NGC 1595 in turn suffers from M51's gravitational pull. It has become completely distorted out of shape and is now considered an irregular galaxy. Someday, the two will merge as they spiral toward each other. M51 and its companion are some 37 million light years away from us and are 6.4 by 4.6 minutes of arc across. If you have an opportunity to look at this pair through a telescope, take it. You will not be disappointed!

 

The Planets for June 2007

This month's lineup of planets is much like last month's; the difference is that Mercury is visible at the beginning of the month, instead of the end. Mercury reaches its greatest distance east of the evening Sun on June 2. After that, Mercury starts back down toward the Sun as it moves between the Earth and Sun on June 28. During the month, Mercury will become dimmer as it becomes more of a crescent and gets larger. On June 15, the Messenger of the Gods will be magnitude 2.3 with a 10.9 second-of-arc disc — a skinny 11-percent-illuminated crescent. Mercury spends the month in the constellation Gemini, setting around 9:15 p.m.

Watch the Skies
(all times MDT)

June 2, 4 a.m. —
Mercury greatest distance east of Sun (23 degrees)

June 5, 4 p.m. —
Jupiter at Opposition

June 8, 5:43 a.m. — Last Quarter Moon

9 p.m. —
Venus greatest distance east of Sun (45 degrees)

June 12, 11 p.m. —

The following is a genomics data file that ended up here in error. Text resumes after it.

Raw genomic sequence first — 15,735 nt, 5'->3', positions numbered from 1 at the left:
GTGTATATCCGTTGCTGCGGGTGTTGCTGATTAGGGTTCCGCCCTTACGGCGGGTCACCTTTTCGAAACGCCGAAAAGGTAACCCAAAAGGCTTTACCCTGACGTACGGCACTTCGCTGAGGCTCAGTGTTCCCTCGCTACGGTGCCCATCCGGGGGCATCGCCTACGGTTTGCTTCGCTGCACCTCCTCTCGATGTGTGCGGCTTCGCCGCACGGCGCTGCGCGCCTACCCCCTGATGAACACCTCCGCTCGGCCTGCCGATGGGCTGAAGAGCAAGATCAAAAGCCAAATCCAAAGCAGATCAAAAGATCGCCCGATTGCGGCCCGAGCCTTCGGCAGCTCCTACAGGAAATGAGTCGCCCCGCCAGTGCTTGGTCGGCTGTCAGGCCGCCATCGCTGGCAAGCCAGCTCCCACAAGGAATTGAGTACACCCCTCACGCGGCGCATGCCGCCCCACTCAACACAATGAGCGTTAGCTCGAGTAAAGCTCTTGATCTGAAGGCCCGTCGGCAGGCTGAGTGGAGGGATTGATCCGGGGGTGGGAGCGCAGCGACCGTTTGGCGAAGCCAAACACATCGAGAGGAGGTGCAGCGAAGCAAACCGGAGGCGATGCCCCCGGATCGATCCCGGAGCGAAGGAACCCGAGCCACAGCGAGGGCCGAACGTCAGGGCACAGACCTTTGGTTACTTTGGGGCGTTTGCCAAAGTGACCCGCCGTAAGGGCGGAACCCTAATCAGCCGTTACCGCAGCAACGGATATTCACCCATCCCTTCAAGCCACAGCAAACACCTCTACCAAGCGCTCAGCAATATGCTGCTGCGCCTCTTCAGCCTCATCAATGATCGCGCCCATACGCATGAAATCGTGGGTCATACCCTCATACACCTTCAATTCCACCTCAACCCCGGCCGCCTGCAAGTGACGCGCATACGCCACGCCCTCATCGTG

Venus 0.6 degrees north of Beehive star cluster (M44)

June 13, 7 a.m. —
Moon 0.9 degrees north of Pleiades (M45)

June 14, 8:13 p.m. —
New Moon

June 21, 12:06 p.m. —
June Solstice

June 22, 7:15 a.m. —
First Quarter Moon

June 30, 7:49 a.m. —
Full Moon

As June begins, Venus slips out of Gemini and into Cancer, where it stays until June 24 when it enters Leo. Venus is above and left of Mercury, and it changes from gibbous phase to crescent, thinning from 56 to 34 percent illuminated during the month. Venus is magnitude -4.3 on June 15 when it is 25.6 seconds-of-arc across, setting around 11:15 p.m. Toward the end of the month, Venus will be approaching Saturn, but will not reach it until July.

Moving eastward among the stars of western Leo, Saturn continues to move away from Earth. At midmonth, Saturn is magnitude 0.4 with a disc that is 17 seconds-of-arc across. The rings are tilted up 14.2 degrees to our line of sight with the southern face showing. They are 77.0 seconds-of-arc across. The Ringed Planet sets around 11:45 p.m.

Jupiter is in the eastern sky as twilight deepens. It is in opposition (on the opposite side of the Earth from the Sun) on June 5, when it will be the largest, 45.7 seconds-of-arc across. At magnitude -2.6, it will be moving westward in southern Ophiuchus. It sets in the southwest around 5:15 a.m.

The last planet in our lineup is Mars, which rises around 2:45 a.m. in the east-northeast. In Pisces most of the month, Mars just makes it into Aries before the month ends. Mars is still a small 6.0 seconds-of-arc across and shines at magnitude 0.8.

The June Solstice occurs on June 21 at 12:06 p.m. Here in the Northern Hemisphere, summer begins, while winter starts in the Southern Hemisphere. This is our shortest night of the year, so be ready to start observing as it gets dark, and "keep watching the sky"!

 

An amateur astronomer for more than 35 years, Bert Stevens is co-director of Desert Moon Observatory in Las Cruces.